Lower than expected ticket sales have forced Queer Screen to call on the community for $48,000 in donations.

The non-profit film organisation may have to cut staff and programming if it doesn’t raise the money before the end of June.

It’s quite disastrous, Queer Screen vice-president Su Goldfish said of the situation.

The financial shortfall occurred after ticket sales for the 2006 film festival fell by five percent compared to the previous year.

Also in the last 12 months the organisation ran a series of classic queer films and one-off special screenings, none of which raised as much money as expected, Goldfish said. These would be the first things to be cut if money wasn’t raised.

Funding received from the Australian Film Commission in 2005 had been discontinued.

We might have to go back to doing just the Mardi Gras Film Festival, which cuts out so many things, Goldfish said.

And it would be a much smaller festival if there were no paid programmers.

Queer Screen relies on ticket sales, membership, advertising and sponsorship for revenue. Only four percent of funding comes from the NSW Film and Television Office.

While Goldfish could not explain why ticket sales had fallen, she said independent cinemas across NSW had experienced a massive slump in sales last year.

She would love to see New Mardi Gras reinstate some level of funding -“ as the old Mardi Gras did before it went bust in 2002 -“ but Goldfish conceded the organisation probably wasn’t financially secure enough to do so.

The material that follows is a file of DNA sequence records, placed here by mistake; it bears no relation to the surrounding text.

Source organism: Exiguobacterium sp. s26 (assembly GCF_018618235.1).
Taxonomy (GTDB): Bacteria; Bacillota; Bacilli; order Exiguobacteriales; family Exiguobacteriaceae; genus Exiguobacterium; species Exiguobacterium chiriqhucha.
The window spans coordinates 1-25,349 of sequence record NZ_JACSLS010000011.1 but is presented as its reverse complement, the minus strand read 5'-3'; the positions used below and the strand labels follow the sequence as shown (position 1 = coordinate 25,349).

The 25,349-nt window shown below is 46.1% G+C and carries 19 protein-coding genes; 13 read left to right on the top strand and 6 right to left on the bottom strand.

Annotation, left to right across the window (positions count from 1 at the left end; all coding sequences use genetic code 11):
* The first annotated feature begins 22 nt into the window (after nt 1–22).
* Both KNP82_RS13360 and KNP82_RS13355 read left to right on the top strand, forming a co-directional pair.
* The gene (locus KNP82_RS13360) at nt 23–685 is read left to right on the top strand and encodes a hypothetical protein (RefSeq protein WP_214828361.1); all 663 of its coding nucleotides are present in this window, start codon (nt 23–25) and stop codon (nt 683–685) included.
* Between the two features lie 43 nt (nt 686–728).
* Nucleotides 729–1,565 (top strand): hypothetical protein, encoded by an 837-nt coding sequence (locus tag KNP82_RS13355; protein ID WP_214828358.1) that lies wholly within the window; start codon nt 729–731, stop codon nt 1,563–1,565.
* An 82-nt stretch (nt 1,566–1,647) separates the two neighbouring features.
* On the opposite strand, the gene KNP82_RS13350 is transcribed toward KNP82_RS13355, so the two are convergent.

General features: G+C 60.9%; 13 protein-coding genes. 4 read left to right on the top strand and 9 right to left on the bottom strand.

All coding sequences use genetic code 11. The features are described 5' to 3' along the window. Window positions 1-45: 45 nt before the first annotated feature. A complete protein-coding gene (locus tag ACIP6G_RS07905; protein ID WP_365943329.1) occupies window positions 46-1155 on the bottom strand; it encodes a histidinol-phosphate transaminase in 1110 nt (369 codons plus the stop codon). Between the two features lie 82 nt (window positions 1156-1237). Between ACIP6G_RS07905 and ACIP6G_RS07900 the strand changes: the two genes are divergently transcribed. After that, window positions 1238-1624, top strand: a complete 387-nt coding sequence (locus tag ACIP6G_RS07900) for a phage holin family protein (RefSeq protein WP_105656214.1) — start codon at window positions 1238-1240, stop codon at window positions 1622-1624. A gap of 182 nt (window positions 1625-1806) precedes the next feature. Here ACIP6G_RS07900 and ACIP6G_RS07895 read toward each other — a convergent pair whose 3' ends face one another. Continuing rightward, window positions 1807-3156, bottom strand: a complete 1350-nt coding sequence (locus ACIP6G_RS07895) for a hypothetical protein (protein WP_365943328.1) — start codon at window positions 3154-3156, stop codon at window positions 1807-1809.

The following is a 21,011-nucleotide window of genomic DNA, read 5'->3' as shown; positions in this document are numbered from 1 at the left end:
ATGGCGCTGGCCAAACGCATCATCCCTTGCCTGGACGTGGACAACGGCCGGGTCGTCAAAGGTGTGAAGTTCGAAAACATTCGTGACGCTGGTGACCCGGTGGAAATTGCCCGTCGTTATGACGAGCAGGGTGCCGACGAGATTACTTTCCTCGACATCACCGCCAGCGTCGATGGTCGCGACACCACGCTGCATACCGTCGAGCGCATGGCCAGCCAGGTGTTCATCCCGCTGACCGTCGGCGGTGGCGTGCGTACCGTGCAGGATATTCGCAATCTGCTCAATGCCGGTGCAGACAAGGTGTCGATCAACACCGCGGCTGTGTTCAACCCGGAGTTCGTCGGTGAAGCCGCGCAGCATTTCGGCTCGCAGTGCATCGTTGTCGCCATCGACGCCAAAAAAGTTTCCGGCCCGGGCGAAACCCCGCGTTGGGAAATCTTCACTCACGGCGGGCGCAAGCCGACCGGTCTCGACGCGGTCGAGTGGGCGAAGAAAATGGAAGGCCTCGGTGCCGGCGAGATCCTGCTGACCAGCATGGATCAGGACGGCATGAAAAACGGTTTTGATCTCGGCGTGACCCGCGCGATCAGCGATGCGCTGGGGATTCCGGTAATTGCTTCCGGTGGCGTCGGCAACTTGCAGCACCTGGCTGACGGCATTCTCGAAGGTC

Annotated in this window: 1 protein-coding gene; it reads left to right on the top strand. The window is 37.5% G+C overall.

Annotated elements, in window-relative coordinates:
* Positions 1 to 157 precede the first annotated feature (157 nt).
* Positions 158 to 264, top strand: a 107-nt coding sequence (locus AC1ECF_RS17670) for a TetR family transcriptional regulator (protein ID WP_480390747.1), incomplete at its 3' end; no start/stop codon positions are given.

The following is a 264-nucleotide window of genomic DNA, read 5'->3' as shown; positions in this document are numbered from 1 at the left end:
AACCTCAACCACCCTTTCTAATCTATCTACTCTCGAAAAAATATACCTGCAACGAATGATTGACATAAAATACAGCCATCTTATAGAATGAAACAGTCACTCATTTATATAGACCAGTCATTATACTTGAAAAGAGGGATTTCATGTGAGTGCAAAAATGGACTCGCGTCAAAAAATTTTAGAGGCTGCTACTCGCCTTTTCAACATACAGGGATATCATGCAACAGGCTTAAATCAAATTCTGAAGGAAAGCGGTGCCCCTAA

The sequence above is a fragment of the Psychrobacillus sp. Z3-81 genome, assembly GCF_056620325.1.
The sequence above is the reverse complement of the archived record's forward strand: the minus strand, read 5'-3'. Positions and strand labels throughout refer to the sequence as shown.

New Mardi Gras chair Marcus Bourget told Sydney Star Observer he and the board would work with Queer Screen to assist in raising funds to ensure the ongoing success of one of our founding organisations.

New Mardi Gras recognises the enormous contribution Queer Screen makes to our arts and cultural festival each year, he said, and urged all of the community to offer support.

TV presenters Anton Enus and Bernie Hobbs also got behind the campaign to raise donations this week.

It’s vital that the gay and lesbian community gets to see these empowering images, our stories and lives, up on the screen, Enus, a SBS newsreader, said.

Hobbs, from ABC’s The New Inventors, said, Where else can we see Finnish lezzos making babies then splitting up, an Iranian dyke cross-dressing for her life and a self-obsessed San Franciscan filmmaker’s journey into -“ you guessed it -“ herself?

Queer Screen celebrates everything that’s good, great and ordinary in queer filmmaking. It inspires, captures and reaches us.

Filmmaker Craig Boreham, whose short film Transient won the My Queer Career audience choice award in 2005, said Queer Screen helped get his short films shown on the international festival circuit, including queer film festivals in Berlin, New York and San Francisco.

They go beyond just a screening. They help get films out onto an international stage, Boreham said.

Donations over $2 are tax deductible and can be made via the Queer Screen website.

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